What happens to a cult in a conflict zone called Kashmir? Maybe, he ends up meeting the fate of the poet police.
By Hafsa Mir
Hardly any protest campaign in solidarity with police official was taken out in Kashmir in recent past. But Basant Rath who freely expresses his love for Srinagar through his perceptive poems became an exception when he lately drew both online and offline campaign, following his dramatic ouster over the cabbage comment.
Rath was confined to his polemic policing on the virtual media when he was given charge of the messy traffic scenario of the state early this year. His proclivity for calling spade a spade made him quite popular among netizens. His write-ups against government’s controversial policies, pseudo campaigns and jingoistic newsmen only cut an unconventional cop’s image of him.
But for the 2000-IPS batch officer from Odisha, the bigger playing field as cop came with his elevation as IGP Traffic (J&K).
Soon, as he started manning traffic on Jammu roads, the baldy top cop donning black gym suit became some kind of spectacle on streets. The average build officer drew crowds, as well as flak, for displeasing the status-quoists.
He didn’t think twice before ordering bulldozing of illegal traffic bottlenecks. Despite facing a lawsuit from Jehangir Hotel management for tearing down their sidewalk entrance, he stood unfazed and went on his business usual.
On the streets of Srinagar, Rath was a different cop. He would be jostled and crowded for Selfies, like a celebrity. At times, he would be seen hugging his traffic-regulating juniors and commoners. This behaviour was departure from the usual, which made Rath a people’s police.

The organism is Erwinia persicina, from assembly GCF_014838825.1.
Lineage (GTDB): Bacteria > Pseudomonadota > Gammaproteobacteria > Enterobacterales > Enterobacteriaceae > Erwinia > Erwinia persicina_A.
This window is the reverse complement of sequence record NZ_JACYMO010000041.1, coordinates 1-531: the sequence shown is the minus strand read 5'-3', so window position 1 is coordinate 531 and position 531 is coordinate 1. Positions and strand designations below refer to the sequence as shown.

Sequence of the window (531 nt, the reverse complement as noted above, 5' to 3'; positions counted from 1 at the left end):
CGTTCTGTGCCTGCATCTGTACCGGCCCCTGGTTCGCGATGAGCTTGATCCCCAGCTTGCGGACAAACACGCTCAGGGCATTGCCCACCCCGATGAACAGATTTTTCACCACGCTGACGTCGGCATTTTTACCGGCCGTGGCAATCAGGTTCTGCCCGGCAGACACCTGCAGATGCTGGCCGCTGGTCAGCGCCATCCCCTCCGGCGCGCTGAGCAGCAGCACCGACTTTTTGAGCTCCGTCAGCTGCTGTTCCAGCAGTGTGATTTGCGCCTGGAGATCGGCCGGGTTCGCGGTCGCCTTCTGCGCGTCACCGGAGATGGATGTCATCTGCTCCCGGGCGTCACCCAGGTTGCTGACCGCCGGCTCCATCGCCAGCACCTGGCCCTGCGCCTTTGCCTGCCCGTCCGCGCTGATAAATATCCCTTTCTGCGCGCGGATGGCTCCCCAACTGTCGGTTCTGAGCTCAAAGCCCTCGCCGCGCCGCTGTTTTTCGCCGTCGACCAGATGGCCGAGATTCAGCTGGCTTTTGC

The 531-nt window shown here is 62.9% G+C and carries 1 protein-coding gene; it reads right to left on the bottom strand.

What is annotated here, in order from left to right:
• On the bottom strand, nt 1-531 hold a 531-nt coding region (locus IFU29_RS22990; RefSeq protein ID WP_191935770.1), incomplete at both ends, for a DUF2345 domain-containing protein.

But his growing popularity among masses did sour some of his contemporaries, who during private meetings would take a jibe at the “taklu for being overambitious”. Many would even dismiss Rath as the comical cop, who “was out there to amuse the glum commune with his street antics”.
Such loud talk, however, hardly hampered the cop in black — who would take a dig at Virat Kohli, only to face irate fringe protesters at Jammu. But then, that would hardly stop him from expressing his love for Pak legend, Javed Miandad.
He would even gladly distribute goodies among soccer spectators in Srinagar and break into shy smile, when the same crowd would laugh and jeer at the sportive “Than’ni Kala”—the bald—remark hurled on him. Even as his detractors would denounce him for “belittling” his position, what Rath was doing, many said, needed courage.
But then, it just took one ‘cabbage’ tweet—in reaction to Srinagar mayor Junaid Mattu’s wetland remark—which became an alibi for the controversial governor Satya Pal Malik to remove Rath as IGP Traffic, and send him indoors, where apparently, he’s again romancing with the virtual world.
The popular police officer’s unceremonious exit not only stalled the street spectacle, but also robbed state of a “goodwill brand ambassador”—who, sans investment on Sadbhavna style, had made inroads in the defiant population.
His ouster only vindicated the wide spread belief in Kashmir that Delhi is hell-bent on cutting the cults to size in Vale.
This story first appeared in December Print Issue of The Indus Post.